It may not seem as urgent as, say, pressuring India to stop nuclear bomb tests that it began again this week.
But Sen. Bob Bennett, R-Utah, wants the administration in meetings with foreign leaders this weekend to address their poor efforts to fix the Year 2000 computer bug. He warns the pending computer glitch could be as apocalyptic as weapons of mass destruction.He said even the Central Intelligence Agency is warning that the problem could bring global "disruption of power grids, telecommunications and banking ser-vices."
Bennett is chairman of the Senate Select Committee on the Year 2000 Technology Problem, which wrote Treasury Secretary Robert Rubin, asking him to raise the problem in meetings of "G7" finance ministers of industrialized countries this weekend.
The Year 2000 problem, also called the "millennium bug," may occur when the calendar turns over because older computer programs and chips were designed to store only two digits of the four-digit year. So when the year 2000 comes, the "00" will be interpreted as 1900, not 2000.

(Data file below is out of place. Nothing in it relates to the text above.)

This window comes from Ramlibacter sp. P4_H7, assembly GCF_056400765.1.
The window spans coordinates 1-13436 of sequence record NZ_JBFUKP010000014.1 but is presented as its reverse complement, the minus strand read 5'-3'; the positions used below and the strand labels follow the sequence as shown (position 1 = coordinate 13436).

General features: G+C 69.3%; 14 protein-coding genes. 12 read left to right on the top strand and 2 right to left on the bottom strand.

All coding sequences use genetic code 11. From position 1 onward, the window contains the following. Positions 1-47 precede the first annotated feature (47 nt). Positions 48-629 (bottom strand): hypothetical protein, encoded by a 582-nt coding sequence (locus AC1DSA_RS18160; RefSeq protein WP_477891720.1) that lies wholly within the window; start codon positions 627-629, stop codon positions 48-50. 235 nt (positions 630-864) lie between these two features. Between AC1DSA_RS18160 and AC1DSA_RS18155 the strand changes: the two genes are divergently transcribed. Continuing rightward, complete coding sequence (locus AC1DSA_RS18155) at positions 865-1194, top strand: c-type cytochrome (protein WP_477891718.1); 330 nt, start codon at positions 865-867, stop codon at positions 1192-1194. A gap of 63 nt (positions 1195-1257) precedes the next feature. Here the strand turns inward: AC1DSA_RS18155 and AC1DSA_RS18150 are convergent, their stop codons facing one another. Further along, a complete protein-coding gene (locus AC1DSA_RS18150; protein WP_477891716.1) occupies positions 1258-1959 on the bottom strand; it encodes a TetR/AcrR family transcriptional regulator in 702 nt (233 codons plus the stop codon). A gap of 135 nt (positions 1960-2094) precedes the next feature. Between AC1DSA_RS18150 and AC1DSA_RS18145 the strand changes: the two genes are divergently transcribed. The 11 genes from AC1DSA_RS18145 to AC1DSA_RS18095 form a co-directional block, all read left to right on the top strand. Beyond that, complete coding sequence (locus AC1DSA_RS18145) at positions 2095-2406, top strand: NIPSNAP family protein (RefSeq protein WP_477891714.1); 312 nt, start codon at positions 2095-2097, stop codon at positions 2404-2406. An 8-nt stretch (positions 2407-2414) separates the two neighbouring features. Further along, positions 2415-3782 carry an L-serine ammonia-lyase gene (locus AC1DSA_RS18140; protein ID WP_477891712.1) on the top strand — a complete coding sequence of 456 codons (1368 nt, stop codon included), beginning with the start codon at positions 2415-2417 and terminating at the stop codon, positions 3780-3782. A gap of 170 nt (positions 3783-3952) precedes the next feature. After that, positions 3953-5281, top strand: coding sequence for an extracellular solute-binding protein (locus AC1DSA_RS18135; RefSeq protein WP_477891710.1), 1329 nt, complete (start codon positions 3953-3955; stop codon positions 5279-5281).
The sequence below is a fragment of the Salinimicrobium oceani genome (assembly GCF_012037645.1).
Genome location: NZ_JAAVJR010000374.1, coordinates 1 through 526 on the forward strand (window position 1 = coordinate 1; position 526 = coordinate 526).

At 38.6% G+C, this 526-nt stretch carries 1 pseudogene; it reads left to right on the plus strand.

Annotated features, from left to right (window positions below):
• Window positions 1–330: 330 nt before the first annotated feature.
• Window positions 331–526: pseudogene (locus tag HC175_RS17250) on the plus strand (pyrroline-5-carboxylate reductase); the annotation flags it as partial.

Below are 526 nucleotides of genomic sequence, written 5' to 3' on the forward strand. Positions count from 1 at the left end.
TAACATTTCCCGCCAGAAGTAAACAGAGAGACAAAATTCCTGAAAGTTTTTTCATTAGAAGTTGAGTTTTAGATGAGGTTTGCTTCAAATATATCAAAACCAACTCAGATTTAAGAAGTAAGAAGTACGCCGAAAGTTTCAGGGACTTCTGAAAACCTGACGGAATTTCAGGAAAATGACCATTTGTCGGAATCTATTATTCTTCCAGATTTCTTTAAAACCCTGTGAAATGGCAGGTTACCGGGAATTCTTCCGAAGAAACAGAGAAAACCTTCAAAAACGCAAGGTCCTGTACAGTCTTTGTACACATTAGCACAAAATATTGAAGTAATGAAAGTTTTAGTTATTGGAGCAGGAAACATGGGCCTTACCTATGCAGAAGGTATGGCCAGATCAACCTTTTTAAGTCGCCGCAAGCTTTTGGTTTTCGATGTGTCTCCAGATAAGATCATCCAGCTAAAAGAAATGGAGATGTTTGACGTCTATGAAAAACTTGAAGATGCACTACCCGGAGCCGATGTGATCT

Resulting crashes and malfunctions, the committee wrote, could bring "major capital markets to a complete halt," not to mention possible "breakdowns in international air traffic control, foreign oil and gas pipelines or in the global telecommunications network."
The committee said, "We are greatly troubled about the seeming lack of urgency of the major industrialized nations in preparing to deal with the year 2000 computer problem and hope that you will make this issue a top priority.
"We strongly believe that the United States must exercise its leadership in the global community to keep such disruptions and dislocations to a minimum," the memorandum added.
The committee warned that even though U.S. companies are spending billions to resolve Year 2000 problems, they could still be hurt if others worldwide do not take similar steps.
"Several large U.S. banks are already warning of international financial disruptions of a magnitude similar to, or larger than, the current Asian financial crisis," Bennett's committee wrote.
"There still is time, though barely so, to avert a major crisis."